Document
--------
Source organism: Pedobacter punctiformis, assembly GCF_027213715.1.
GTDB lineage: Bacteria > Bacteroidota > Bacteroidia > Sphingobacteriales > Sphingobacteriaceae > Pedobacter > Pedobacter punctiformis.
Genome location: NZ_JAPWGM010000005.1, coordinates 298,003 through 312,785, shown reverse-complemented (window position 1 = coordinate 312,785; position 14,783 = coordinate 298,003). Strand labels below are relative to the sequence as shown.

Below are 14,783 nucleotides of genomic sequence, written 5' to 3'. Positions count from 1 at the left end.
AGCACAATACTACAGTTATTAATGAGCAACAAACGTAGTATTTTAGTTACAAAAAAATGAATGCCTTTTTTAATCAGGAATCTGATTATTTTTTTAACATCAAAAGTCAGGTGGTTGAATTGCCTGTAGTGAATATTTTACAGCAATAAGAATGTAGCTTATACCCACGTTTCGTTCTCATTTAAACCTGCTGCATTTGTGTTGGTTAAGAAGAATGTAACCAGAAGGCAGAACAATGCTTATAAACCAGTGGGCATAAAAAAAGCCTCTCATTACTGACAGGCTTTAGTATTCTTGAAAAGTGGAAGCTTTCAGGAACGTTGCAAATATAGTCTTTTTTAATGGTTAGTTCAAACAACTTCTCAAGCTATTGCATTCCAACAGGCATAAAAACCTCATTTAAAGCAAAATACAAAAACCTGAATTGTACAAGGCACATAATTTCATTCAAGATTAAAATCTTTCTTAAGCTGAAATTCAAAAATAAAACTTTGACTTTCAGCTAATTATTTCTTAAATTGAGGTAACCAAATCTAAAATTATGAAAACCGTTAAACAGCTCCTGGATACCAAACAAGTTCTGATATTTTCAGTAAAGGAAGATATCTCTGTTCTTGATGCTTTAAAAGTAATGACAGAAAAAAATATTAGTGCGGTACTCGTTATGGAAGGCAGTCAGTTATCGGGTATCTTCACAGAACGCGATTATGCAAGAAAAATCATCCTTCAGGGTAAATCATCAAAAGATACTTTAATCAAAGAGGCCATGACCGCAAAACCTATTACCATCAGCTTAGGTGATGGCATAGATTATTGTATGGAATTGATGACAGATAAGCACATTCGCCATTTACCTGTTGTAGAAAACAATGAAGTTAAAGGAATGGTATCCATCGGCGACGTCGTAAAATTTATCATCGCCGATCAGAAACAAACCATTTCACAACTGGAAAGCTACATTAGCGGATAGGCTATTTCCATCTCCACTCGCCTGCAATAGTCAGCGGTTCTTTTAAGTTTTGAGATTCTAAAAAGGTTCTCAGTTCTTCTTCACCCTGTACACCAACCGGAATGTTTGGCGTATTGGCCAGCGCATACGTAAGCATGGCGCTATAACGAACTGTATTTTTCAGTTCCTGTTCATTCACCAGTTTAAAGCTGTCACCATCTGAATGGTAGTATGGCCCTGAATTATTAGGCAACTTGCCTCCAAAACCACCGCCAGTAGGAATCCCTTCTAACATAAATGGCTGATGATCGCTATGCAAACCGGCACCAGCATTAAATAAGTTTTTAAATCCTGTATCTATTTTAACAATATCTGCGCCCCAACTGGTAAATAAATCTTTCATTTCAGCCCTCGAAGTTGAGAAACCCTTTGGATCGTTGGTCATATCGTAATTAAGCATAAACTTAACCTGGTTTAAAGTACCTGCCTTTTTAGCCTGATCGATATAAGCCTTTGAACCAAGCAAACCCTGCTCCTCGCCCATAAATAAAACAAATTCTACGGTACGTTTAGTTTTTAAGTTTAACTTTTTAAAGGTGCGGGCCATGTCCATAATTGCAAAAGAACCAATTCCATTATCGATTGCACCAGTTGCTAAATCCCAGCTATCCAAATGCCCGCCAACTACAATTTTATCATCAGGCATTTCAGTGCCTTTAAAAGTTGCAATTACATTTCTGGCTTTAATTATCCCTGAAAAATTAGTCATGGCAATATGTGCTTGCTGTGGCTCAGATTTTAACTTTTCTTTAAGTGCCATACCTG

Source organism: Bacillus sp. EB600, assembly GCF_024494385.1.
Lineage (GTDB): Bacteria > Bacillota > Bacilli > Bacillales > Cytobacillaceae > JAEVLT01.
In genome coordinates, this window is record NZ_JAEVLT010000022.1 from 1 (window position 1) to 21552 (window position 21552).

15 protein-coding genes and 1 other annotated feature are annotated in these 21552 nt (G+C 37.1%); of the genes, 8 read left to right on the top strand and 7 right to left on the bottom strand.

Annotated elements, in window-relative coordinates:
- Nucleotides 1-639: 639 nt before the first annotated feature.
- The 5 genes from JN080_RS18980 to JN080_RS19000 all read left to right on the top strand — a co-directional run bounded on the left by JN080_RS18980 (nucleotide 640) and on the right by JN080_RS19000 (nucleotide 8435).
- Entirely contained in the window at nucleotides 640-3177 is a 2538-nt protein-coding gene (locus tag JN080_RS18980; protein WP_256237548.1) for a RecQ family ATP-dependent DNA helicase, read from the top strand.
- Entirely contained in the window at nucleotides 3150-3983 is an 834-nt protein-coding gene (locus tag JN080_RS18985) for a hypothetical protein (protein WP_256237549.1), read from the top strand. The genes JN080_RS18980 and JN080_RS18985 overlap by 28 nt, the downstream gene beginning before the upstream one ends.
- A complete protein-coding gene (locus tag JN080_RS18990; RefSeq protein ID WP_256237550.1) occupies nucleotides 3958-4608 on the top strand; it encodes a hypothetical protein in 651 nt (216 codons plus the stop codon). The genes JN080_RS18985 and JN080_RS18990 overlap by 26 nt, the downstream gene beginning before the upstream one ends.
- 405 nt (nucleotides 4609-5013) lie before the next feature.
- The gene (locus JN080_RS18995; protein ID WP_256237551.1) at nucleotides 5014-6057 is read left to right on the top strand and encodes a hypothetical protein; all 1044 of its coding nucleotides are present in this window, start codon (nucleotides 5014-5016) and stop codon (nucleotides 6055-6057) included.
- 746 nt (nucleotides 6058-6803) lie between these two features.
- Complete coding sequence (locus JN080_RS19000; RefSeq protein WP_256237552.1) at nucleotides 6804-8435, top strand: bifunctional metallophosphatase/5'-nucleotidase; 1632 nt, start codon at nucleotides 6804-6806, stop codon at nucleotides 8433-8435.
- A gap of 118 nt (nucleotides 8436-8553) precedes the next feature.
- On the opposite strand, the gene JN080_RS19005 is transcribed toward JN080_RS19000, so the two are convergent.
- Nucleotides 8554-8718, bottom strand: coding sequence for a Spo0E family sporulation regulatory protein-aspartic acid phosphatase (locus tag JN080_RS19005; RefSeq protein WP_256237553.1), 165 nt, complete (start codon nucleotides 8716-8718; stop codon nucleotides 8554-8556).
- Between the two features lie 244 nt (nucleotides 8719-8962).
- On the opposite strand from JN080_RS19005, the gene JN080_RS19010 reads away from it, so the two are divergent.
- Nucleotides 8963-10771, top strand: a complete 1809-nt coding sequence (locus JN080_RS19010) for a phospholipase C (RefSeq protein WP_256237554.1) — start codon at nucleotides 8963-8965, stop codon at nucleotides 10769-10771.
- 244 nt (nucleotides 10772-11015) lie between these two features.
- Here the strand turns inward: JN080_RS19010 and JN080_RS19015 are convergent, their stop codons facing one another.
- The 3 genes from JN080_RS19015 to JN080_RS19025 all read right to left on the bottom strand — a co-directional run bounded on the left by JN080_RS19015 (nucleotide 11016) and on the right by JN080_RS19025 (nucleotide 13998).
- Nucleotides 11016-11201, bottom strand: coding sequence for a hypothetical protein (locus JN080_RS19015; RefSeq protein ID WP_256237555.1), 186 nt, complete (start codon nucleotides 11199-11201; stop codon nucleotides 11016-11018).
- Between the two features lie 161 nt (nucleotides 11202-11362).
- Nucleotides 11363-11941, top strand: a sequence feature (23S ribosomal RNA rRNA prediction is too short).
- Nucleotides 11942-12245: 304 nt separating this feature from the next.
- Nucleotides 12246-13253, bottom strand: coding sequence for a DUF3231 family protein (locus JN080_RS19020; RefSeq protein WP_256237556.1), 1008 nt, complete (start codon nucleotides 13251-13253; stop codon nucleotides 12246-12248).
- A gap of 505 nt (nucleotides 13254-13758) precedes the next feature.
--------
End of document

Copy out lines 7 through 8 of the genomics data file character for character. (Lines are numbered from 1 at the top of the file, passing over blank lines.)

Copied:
Lineage (GTDB): Bacteria > Bacillota > Bacilli > Bacillales > Cytobacillaceae > JAEVLT01.
In genome coordinates, this window is record NZ_JAEVLT010000022.1 from 1 (window position 1) to 21552 (window position 21552).